The mission marks the first time the human rights commission has visited Texas to examine detention issues, said Denise Gilman, a professor at the University of Texas Law School's immigration clinic. She said the clinic and other organizations requested the visit during a hearing last year in Washington.

"It's a very important opportunity to raise some of these human rights issues taking place in our back yard before an international forum," Gilman said of the delegation's Austin visit. "The hope would be that the commission's findings and recommendations would lead the U.S. government to make changes in the way it handles immigrant detainees and asylum seekers."

A spokeswoman for U.S. Customs and Immigration Enforcement, ICE, which oversees detention of illegal immigrants, could not be reached late Wednesday.

The story does not make it clear whether ICE or CCA allowed access to the facility for the OAS inspectors to investigate the conditions at the center. As we've reported, the United Nations Special Rapporteur for the Human Rights of Migrants was denied access to the facility on a trip last year.

In related news, the Statesman is also reporting ("Two seats up for grabs on Commissioner Court,"" October 2) that Round Rock real estate broker Greg Windom, the Democratic challenger to Williamson County Commissioner Valerie Covey, would work to end the county's contract with private prison operator Corrections Corporation of America.

The issue came to a pass last October when County Commissioners unanimously voted to continue the Hutto contract after initially expressing concerns about liability in the wake of a sexual assault incident at the facility.

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TDCJ Unable to Expand Treatment Capacity Due to lack of Private Prison Space

According to Scott at Grits for Breakfast, the Texas Department of Criminal Justice (TDCJ), reports they are unable to expand in prison treatment ("Lack of private beds shouldn't stop Texas from using treatment, diversion strategies", Oct. 1).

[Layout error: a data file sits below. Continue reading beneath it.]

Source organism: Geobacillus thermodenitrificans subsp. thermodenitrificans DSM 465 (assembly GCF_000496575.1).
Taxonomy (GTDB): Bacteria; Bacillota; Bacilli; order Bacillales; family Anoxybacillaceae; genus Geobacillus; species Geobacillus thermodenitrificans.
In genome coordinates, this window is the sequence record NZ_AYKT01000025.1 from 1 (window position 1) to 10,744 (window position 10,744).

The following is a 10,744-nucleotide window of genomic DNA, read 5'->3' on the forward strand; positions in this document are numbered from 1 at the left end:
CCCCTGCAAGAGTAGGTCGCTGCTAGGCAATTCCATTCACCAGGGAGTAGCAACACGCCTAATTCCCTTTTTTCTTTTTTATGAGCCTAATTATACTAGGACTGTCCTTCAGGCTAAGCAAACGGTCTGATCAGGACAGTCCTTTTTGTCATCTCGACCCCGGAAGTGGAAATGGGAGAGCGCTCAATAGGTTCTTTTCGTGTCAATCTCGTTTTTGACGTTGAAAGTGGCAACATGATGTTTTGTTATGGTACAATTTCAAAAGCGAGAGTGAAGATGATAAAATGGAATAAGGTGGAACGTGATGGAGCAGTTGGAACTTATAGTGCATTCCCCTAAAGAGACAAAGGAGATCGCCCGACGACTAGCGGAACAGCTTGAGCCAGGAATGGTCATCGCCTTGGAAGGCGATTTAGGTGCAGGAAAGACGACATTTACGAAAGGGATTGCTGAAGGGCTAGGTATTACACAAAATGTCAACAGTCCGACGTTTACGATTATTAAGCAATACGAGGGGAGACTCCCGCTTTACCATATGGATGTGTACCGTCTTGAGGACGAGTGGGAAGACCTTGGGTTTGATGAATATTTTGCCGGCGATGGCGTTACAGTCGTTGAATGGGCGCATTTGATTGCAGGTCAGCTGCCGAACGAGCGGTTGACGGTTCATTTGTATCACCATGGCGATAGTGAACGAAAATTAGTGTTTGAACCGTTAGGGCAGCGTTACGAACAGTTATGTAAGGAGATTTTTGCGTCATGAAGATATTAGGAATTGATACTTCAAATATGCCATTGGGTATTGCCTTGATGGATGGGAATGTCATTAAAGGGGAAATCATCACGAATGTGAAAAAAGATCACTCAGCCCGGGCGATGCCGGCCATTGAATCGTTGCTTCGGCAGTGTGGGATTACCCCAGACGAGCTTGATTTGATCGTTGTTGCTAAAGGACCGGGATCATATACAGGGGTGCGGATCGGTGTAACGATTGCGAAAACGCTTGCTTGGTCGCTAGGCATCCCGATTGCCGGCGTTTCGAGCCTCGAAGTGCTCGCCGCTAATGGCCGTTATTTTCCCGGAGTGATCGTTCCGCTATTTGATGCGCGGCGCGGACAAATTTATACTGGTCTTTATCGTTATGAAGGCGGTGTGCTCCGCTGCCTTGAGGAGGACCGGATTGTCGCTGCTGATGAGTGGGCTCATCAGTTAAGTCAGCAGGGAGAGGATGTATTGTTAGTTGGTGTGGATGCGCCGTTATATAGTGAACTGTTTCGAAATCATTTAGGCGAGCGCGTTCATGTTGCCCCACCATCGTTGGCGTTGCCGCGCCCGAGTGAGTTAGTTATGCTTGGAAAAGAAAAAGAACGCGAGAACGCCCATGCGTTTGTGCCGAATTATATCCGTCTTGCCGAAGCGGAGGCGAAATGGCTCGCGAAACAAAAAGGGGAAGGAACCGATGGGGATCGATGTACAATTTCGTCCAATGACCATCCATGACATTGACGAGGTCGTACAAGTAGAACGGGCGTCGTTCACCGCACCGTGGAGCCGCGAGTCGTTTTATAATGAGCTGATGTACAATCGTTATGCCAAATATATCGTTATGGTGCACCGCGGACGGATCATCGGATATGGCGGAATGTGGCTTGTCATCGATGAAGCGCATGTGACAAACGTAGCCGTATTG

The reason, money for treatment authorized by the state legislature in 2007, depends on private capacity to provide in prison treatment beds. We have mentioned previously and Scott reasserts that a primary factor in supposed 2007 criminal justice reforms depended on private capacity. According to Scott:

I'm not an inherent critic of privatization and tend to consider its merits on a case by case basis. But when that strategy can't meet the state's needs, there's nothing wrong with the state operating those beds itself just like the government owns most Texas' prison facilities. If private capacity has all dried up, that's exactly what they should do.

Scott is certainly right there. But of course the state relying on private capacity to meet it's needs is one of the problems with private prisons period. If Texas was constrained by current capacity and conservative fiscal policy, discussions to expand any prison beds would be very different.

With private prison companies always available to provide beds -- though they aren't bidding for private treatment contracts-- begs the question: Why do Texas officials fall for these failed incarceration policies?

I am quite certain that one of the primary reasons private contractors aren't bidding for the new contracts is due to the cost of providing treatment. They have probably run the numbers and figure they wouldn't make an actual profit.